# Compatibility equations in elastcity

Strain field in deformable solid (continuum) has to follow compatibility equations so as to ensure single valued continuous displacement field.
There are in all 81 such equations and most of them are repeated, finally we are left with 6 equations.
It is quoted in text books that only 3 out of these 6 equations are independant.
If it is so why we need to use six equations to ensure possibility of strain field?
Only three equations should be enough.

Mech_Engineer
Gold Member
If I'm understanding your question correctly I think the difference lies in compression/tension vs. shear. There are three tension directions and three shear planes (for a total of 6 values), but only three of the six values are needed to find all other values.

Just to clarify there are 3 normal and 6 shear values,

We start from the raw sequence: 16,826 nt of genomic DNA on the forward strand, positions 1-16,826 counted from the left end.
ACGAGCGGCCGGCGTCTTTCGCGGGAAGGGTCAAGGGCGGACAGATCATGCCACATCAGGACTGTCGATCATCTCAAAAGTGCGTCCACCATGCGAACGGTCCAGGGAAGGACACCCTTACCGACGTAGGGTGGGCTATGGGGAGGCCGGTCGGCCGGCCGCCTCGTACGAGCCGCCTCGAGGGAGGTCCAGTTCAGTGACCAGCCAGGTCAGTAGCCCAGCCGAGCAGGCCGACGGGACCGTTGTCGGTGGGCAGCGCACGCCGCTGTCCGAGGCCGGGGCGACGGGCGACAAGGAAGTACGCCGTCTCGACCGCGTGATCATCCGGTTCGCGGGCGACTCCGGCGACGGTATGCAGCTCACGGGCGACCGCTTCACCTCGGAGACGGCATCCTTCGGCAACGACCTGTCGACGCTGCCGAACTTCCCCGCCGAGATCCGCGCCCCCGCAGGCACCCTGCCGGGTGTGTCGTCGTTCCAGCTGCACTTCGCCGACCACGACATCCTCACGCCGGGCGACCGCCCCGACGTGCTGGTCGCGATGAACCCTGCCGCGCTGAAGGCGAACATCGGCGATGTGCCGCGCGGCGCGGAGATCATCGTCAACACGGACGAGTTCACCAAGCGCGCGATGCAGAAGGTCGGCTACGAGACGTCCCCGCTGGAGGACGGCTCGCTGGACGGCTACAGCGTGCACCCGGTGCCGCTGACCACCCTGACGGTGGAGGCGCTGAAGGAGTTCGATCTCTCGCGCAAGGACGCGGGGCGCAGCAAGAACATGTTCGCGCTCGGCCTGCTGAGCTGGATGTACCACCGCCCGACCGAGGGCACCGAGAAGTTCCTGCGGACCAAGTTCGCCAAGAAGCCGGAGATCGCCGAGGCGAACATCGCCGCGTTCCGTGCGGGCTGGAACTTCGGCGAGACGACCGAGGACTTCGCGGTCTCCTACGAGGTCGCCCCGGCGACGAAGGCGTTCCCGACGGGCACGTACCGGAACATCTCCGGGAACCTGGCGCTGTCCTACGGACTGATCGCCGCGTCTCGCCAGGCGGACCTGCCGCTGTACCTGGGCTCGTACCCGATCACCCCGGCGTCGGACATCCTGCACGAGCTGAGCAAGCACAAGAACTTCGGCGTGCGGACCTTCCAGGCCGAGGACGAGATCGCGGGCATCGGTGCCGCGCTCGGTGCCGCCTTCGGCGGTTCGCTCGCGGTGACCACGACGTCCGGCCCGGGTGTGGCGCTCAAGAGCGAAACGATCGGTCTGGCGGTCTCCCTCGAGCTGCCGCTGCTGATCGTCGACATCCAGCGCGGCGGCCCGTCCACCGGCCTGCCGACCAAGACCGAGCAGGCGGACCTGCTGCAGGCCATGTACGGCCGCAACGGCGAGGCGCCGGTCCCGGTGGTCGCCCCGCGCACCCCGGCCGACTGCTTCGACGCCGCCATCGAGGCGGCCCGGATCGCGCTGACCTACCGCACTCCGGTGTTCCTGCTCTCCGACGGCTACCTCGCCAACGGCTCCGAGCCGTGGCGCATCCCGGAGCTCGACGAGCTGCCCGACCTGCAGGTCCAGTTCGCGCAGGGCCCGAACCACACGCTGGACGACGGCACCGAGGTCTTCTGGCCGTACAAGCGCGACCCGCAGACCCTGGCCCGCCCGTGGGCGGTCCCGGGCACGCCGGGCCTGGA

σxx, σyy, σzz,

τxy, τyx
τzy, τyz
τxz, τzx

and the corresponding strain ε values to go with them

but symmetries reduce these.

AlephZero
Homework Helper
There are 9 terms in the strain tensor, but compatibility means the tensor must be siymmetric, so there are only 6 independent terms.

The off-diagonal terms are the shear strains, so there are 3 equal pairs of shear strains, ##\epsilon_{xy} = \epsilon_{yx}##, ##\epsilon_{yz} = \epsilon_{zy}##, and ##\epsilon_{zx} = \epsilon_{xz}##, plus the three direct strains.

The reason for that is just Euclidean geometry. If the strain tensor was not symmetric, a continuous region of space could deform into something containing holes or overlapping regions, whcih doesn't make sense for doing continuum mechanics.

I don't understand what you mean by "81 equations". There are 81 terms in the compliance (stress-strain) tensor, of which 21 are independent for a general anisotropic material (and only 2 are independent for isotropic materials) but that is a different concept from compatibiltiy, and "81 terms in a tensor" isn't te same as "81 equations".